Ultimately, the film that offered pure escapism during the festival was one that some attendees questioned as a solid “classic” choice:Star Wars Episode IV: A New Hope.” I,however, being a millennial, was beyond thrilled when TCM announced it as part of the festival’s Twentieth-Century Fox celebration. As a lifelong “Star Wars” enthusiast, it had been my dream to see the very first film of the saga that has been loved worldwide on the silver screen just like my parents had over forty years earlier. “Star Wars” itself allows viewers to escape through its unforgettable characters, majestic worlds, and uplifting musical score. Thus, while watching the film in Grauman’s Chinese Theater, I felt pulled into the story,particularly by the character Luke Skywalker who is representative of the frustrated young person eager to leave his roots behind and explore. The films scenery, particularly the planet Tatooine, offer escape through the unusually beautiful locations and the alien creatures inhabiting them. I felt enticed by the scene in which Luke and his mentor Ben Obi-Wan Kenobi enter a cantina that is replete with alien life-forms and is reminiscent of Rick’s Café in the film “Casablanca” (1942). “Star Wars” demonstrates TCM’s openness to newer films that can be shown at every festival and appeal to a variety of audience tastes and demands. 

Each year, the TCM Film Festival offers new forms of escape for its attendees, incorporating genres, decades and directors. While some might argue that this deviates from a purist view of the channel and festival, arguably this expansion is celebrating quality films and drawing in new viewers and attendees. This year’s line-up provided multiple opportunities for escapism in film to this attendee’s delight. TCM should continue to embrace newer and perhaps less critically celebrated films that, upon reflection, are in fact classic, and then get ready to watch the variety of festival attendees diversify and expand.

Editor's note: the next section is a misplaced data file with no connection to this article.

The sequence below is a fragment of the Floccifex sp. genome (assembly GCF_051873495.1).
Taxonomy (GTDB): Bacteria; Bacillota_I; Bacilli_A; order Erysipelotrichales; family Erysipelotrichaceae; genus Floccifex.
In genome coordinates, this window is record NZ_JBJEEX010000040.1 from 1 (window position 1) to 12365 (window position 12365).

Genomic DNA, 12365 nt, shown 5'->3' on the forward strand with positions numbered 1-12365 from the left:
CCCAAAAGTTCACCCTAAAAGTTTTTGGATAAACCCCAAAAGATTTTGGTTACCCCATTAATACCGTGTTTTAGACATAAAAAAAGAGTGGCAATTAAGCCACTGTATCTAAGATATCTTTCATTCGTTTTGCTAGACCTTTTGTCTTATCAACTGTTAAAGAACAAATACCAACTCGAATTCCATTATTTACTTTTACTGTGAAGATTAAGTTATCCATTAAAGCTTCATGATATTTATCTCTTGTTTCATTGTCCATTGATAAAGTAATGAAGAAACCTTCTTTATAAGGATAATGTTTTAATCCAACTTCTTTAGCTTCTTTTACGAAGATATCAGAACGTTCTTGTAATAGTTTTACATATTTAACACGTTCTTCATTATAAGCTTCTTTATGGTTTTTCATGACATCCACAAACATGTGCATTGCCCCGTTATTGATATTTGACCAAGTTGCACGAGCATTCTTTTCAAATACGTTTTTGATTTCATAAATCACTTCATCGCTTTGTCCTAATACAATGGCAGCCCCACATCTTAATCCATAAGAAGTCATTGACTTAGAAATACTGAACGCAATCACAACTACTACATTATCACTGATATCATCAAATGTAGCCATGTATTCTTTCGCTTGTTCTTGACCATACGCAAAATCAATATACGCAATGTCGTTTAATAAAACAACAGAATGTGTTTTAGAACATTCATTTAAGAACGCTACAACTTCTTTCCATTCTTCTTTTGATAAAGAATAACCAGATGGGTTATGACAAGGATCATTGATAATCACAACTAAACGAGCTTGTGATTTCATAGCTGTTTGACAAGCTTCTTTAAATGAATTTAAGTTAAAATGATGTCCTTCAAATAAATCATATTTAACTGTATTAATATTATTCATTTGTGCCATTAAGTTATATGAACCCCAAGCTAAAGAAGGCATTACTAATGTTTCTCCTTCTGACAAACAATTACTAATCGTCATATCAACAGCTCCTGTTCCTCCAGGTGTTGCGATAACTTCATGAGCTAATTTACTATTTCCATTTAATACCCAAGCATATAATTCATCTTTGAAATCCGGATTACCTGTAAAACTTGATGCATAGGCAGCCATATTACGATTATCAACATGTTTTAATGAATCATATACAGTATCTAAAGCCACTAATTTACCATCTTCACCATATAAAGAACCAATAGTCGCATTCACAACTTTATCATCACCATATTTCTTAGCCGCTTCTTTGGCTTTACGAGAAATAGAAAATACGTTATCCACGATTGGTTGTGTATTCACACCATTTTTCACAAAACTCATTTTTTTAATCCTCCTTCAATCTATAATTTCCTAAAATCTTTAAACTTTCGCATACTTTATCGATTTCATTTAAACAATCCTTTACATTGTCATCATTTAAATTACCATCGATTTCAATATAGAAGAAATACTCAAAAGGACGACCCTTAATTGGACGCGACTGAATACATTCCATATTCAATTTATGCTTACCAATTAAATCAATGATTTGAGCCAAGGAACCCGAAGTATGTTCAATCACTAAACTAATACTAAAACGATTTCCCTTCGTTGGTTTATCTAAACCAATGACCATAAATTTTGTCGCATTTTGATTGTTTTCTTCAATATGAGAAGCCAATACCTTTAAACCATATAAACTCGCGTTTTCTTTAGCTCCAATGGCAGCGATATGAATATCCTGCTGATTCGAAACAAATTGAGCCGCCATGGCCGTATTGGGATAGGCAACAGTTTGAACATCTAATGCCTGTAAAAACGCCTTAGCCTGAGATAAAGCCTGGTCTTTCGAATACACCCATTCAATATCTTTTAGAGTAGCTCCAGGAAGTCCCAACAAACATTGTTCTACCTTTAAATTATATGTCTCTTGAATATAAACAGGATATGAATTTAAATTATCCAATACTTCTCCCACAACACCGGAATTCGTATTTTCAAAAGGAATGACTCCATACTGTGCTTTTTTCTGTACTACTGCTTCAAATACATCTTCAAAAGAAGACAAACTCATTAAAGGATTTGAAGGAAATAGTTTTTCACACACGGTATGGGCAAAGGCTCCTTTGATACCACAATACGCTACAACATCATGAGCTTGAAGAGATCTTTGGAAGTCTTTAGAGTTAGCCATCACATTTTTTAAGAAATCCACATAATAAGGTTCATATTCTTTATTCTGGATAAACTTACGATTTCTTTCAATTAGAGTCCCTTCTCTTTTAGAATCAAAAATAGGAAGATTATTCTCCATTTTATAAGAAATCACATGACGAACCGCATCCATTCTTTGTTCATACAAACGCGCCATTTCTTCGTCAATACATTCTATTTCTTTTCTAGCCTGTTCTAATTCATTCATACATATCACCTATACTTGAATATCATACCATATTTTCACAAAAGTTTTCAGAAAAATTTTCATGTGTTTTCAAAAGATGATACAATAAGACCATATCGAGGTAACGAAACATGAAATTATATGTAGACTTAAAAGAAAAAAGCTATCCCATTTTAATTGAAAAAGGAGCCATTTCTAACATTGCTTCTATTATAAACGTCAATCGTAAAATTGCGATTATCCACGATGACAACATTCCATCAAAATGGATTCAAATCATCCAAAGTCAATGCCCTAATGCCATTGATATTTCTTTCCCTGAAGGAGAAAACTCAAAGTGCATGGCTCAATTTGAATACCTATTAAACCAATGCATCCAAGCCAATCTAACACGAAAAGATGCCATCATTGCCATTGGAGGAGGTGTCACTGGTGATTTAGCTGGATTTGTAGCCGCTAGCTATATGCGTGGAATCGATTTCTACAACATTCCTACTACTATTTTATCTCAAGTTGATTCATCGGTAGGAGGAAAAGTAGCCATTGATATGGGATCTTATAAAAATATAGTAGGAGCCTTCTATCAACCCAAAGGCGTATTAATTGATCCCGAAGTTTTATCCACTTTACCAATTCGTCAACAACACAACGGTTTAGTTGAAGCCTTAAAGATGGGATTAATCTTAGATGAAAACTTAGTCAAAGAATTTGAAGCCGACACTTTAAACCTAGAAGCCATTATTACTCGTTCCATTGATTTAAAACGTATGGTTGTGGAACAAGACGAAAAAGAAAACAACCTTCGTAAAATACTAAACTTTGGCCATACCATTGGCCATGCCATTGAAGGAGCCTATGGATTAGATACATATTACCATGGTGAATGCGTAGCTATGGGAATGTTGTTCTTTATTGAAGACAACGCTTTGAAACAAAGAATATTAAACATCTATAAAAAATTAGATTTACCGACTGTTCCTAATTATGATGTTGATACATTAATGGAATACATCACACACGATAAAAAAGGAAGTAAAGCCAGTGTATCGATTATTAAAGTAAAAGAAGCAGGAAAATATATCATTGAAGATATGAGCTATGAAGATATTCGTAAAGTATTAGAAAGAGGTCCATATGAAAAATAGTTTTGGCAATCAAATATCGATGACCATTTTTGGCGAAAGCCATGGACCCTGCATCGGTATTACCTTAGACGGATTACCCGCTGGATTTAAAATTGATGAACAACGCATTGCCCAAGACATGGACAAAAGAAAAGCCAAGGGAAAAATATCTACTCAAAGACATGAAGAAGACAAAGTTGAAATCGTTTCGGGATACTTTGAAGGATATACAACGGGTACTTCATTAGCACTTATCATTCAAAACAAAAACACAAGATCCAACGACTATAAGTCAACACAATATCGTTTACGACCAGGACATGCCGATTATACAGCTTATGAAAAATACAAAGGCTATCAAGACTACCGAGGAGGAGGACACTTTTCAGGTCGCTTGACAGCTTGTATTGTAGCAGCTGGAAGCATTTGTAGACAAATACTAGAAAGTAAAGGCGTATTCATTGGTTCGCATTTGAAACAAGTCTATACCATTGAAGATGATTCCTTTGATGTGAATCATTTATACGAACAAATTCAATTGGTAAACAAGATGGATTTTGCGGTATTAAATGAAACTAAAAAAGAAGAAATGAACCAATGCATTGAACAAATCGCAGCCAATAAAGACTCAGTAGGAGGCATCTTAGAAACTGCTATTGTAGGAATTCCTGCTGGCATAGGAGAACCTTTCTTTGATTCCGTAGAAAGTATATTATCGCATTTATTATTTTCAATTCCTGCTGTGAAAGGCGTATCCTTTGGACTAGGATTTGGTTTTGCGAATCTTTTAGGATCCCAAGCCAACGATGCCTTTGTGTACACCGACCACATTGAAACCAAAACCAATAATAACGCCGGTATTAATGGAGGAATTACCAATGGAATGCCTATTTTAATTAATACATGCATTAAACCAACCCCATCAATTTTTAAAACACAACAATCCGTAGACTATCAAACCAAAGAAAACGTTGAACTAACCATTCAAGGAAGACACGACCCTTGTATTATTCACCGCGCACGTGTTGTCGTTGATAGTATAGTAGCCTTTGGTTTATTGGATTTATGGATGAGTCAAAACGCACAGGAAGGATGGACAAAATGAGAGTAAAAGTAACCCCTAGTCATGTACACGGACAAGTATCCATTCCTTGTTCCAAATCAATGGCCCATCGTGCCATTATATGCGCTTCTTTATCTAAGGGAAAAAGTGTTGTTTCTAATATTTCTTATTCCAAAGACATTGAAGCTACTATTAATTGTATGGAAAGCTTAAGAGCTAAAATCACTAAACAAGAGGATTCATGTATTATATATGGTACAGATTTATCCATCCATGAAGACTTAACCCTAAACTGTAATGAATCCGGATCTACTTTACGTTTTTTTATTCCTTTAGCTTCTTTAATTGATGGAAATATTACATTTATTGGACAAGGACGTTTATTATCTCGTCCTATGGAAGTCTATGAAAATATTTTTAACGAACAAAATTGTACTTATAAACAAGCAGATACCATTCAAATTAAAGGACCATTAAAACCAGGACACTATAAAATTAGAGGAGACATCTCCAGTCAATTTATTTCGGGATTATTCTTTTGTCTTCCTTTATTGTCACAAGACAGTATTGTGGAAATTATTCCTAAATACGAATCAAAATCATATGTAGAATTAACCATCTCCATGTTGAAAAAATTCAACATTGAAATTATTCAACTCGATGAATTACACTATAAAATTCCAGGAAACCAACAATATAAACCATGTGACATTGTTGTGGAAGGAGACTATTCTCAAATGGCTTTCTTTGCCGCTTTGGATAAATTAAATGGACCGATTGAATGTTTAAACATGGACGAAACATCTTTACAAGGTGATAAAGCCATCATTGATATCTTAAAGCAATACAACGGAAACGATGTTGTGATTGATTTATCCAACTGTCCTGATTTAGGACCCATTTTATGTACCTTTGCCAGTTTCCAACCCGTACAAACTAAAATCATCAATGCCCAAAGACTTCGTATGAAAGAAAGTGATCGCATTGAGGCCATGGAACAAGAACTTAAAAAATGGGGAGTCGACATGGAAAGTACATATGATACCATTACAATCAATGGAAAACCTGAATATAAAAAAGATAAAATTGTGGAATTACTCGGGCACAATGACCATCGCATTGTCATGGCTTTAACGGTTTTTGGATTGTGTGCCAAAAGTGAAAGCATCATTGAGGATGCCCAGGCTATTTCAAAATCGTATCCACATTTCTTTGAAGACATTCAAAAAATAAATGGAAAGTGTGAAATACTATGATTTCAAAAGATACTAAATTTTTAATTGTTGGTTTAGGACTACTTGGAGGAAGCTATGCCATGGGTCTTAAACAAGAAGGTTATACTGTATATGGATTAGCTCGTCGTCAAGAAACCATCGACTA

♠ ♠ ♠ ♠



At the 2013 TCMFF we met the loveliest mother & daughter at the Hollywood Ghiradelli Soda Fountain: Merrell & Logan Mann. We bonded over many shared interests (including our children who were some of the few young attendees) one of which was a love of Disney. In the years since, we have enjoyed many Disney films with them at ensuing festivals. This year, these two lovely women, my son Thomas – the Disney scholar, and I sat with them at the showing of “Sleeping Beauty” Our young people are now pretty much grown up, but what a joy to see how their passion for classic film has grown along with our friendship! TCM people care the best!

Here is Thomas’ favorite moment…

Meeting up with Ben at the 2019 TCMFF closing night party…

Ben: “Thomas! It’s great to see you again…how long have you been coming to the festival?”
Thomas: “Since 2011…I was a junior in high school…”
Ben: “How old are you now?”
Thomas: “26…and I just defended my masters thesis in film studies at Chapman.”
Ben: (long pause): “That’s great! But wow, do I feel old…” (Smile, head shake).



  TCMFF’19 ~ H O M E    ]

2 thoughts on “TCMFF’19 ~ MICHELE and THOMAS PRICE

  1. Michele and Thomas, I love both your essays! Thomas, I’m so glad to have a person your age in our classic film community. And Michele, I particularly enjoyed your analysis of “The Bachelor and the Bobby-Soxer.” So happy we got to enjoy that and “Gentlemen Prefer Blondes” together!

    Liked by 1 person